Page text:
Story at a glance:

  • Katie Couric omitted quotes from Supreme Court Justice Ruth Bader Ginsburg because she “wanted to protect” her.
  • Ginsburg  said the protesters demonstrated “contempt for a government that has made it possible for their parents and grandparents to live a decent life.”
  • Couric wrote about the interview in her upcoming book.

 

As reported by the Daily Mail, veteran broadcast journalist Katie Couric edited out controversial statements said by the late Supreme Court Justice Ruth Bader Ginsburg during an interview from 2016 in part to protect her.

During the interview, Ginsburg expressed her views on Black athletes such as Colin Kaepernick who knelt during the national-anthem protests. In the unedited version, Ginsburg reportedly said the protesters demonstrated “contempt for a government that has made it possible for their parents and grandparents to live a decent life.”

Ginsburg also reportedly added: “Which they probably could not have lived in the places they came from ... as they became older they realize that this was youthful folly. And that’s why education is important.”


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Couric writes how she is a “big RBG fan” and felt conflicted about whether to include the full quotes, according to The Daily Mail.  

The final version of the interview included Ginsburg’s quotes that the protesters were “stupid” and “arrogant,” but did not include the other comments.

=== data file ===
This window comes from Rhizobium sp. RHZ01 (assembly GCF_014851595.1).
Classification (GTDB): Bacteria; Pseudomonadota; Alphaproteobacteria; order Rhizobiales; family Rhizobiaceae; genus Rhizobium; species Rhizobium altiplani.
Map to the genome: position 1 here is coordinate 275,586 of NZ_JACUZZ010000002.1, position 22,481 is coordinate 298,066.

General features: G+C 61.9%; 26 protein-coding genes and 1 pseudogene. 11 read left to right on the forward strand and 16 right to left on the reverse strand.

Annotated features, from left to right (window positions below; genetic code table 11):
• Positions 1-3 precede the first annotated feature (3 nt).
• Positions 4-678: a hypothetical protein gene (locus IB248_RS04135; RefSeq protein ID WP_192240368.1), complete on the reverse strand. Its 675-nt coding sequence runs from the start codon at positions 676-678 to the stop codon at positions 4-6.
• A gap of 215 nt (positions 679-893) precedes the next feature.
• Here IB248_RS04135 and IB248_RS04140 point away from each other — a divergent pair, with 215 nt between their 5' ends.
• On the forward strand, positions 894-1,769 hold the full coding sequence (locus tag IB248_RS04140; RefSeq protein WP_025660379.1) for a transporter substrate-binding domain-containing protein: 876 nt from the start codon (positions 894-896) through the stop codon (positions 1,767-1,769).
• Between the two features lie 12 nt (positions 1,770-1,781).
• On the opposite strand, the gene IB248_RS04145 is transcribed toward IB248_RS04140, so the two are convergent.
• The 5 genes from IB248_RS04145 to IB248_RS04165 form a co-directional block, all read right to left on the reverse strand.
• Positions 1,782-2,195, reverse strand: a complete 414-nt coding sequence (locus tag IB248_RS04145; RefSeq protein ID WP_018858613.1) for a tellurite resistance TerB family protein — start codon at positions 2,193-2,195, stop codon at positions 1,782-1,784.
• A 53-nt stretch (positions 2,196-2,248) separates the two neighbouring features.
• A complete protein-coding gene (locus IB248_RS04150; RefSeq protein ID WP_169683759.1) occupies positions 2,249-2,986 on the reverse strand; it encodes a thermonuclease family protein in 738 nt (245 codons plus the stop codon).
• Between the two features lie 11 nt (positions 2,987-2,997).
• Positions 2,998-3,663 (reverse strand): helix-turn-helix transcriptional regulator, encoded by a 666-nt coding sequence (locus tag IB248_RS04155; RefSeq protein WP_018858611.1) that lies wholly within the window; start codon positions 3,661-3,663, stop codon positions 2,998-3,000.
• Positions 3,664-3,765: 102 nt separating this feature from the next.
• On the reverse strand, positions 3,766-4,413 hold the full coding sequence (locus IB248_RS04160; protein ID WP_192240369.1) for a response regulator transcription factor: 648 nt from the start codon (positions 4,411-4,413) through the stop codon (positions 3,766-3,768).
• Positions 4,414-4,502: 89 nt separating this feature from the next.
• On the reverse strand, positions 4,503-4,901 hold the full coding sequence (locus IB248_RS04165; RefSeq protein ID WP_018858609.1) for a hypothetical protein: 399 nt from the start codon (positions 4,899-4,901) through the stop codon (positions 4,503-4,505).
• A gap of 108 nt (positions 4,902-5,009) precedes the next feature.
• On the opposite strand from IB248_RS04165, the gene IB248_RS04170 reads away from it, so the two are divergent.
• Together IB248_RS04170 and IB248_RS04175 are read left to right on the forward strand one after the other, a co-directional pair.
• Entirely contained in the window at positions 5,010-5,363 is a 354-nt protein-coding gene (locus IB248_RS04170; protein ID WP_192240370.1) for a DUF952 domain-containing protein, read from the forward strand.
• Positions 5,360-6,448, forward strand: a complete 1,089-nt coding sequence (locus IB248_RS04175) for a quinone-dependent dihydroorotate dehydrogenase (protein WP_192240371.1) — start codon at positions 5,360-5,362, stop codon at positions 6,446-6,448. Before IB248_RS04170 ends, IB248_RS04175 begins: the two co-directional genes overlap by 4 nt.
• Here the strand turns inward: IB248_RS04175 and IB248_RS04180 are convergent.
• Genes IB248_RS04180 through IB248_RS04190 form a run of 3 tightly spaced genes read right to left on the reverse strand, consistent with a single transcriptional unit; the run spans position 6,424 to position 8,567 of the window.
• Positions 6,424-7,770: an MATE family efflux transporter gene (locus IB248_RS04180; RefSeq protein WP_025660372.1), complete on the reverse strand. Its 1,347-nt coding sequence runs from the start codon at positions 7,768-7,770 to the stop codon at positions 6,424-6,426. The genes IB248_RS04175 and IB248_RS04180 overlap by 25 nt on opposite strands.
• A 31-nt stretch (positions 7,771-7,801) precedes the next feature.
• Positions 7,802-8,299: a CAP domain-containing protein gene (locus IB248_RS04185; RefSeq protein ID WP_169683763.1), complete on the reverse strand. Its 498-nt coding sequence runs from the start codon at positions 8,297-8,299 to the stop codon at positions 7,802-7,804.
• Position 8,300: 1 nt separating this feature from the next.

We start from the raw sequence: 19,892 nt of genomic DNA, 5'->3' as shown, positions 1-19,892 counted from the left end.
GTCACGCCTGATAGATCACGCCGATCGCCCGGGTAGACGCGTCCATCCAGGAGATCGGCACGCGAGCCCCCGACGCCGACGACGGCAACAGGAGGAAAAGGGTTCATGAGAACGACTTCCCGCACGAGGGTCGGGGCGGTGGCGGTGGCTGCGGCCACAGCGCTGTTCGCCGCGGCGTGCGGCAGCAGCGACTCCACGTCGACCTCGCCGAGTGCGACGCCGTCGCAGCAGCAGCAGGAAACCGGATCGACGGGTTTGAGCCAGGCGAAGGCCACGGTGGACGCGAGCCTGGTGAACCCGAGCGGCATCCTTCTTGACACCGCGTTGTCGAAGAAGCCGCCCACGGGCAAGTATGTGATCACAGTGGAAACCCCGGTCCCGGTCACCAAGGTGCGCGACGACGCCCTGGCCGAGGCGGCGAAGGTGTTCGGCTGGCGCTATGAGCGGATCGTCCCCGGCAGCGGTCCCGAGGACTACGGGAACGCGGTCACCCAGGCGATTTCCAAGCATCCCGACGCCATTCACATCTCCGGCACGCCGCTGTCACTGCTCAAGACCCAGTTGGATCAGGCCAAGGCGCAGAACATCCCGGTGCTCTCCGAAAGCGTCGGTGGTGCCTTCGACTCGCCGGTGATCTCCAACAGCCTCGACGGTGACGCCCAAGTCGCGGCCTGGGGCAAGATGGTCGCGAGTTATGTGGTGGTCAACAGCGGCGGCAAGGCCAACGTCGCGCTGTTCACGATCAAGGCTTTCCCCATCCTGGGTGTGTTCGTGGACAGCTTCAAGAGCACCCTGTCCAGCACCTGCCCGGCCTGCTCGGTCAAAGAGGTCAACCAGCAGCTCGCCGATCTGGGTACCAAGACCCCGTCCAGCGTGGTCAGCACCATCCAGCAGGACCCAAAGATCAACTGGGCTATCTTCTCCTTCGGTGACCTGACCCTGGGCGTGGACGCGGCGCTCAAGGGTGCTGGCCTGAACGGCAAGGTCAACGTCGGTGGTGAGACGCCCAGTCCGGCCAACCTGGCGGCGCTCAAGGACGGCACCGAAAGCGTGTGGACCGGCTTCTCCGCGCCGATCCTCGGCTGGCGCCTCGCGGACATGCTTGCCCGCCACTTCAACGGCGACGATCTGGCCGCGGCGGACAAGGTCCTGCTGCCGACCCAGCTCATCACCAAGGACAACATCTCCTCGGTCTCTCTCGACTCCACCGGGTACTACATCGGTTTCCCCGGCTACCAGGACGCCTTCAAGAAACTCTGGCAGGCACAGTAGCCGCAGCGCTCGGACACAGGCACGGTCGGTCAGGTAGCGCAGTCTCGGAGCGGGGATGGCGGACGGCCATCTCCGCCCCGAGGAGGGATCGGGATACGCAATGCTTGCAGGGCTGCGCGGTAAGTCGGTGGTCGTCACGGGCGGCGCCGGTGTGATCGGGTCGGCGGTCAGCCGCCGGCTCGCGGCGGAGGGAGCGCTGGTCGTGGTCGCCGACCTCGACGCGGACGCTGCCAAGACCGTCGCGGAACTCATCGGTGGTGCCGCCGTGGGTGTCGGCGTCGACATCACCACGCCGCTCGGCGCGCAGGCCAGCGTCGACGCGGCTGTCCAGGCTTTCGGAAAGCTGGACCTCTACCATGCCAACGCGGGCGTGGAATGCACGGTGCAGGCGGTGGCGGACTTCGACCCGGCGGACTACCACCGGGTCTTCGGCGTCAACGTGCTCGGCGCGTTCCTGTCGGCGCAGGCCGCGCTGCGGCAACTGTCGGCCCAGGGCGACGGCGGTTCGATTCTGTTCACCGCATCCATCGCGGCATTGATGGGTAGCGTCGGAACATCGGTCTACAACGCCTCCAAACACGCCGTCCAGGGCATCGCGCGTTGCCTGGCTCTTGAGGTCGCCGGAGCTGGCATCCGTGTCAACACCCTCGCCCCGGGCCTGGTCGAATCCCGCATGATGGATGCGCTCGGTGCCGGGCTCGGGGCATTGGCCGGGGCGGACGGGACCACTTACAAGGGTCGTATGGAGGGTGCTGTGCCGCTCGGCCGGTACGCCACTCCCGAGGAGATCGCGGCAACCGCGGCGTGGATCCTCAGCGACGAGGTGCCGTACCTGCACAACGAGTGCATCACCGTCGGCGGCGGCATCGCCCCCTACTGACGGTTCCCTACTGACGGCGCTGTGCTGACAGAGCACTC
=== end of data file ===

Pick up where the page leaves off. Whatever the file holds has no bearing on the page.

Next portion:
“Would I arrest them for doing it? No,” Ginsburg told Couric, in reference to athletes kneeling during the anthem. 'I think it's dumb and disrespectful. I would have the same answer if you asked me about flag burning.”

In a column for The Fix in The Washington Post., Aaron Blake, who also wrote for The Hill,  writes that Couric decided not to publish Ginsburg’s comments based on “personal affection for and a desire to protect a subject she was covering.”

“That’s not how it works. You publish what’s newsworthy and then let Ginsburg try to clean it up if she wants to,” Blake wrote. 

In her book, Couric details how other journalists weighed in on whether to omit the quote. Her friend, David Brooks, a New York Times journalist, advised her that Ginsburg probably didn’t understand the question, according to The Daily Mail. David Westin, the former head of ABC News, told Couric to keep the full quote.

In her book, Couric said she 'wanted to protect' Ginsburg and that racial issues were a “blind spot” for the justice, according to The Daily Mail. 

“Protecting a person often comes at the expense of other things, including the public’s full picture of who that person is and, by extension, their ability to continue holding on to positions of power,” Blake wrote.


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Published on Oct 15, 2021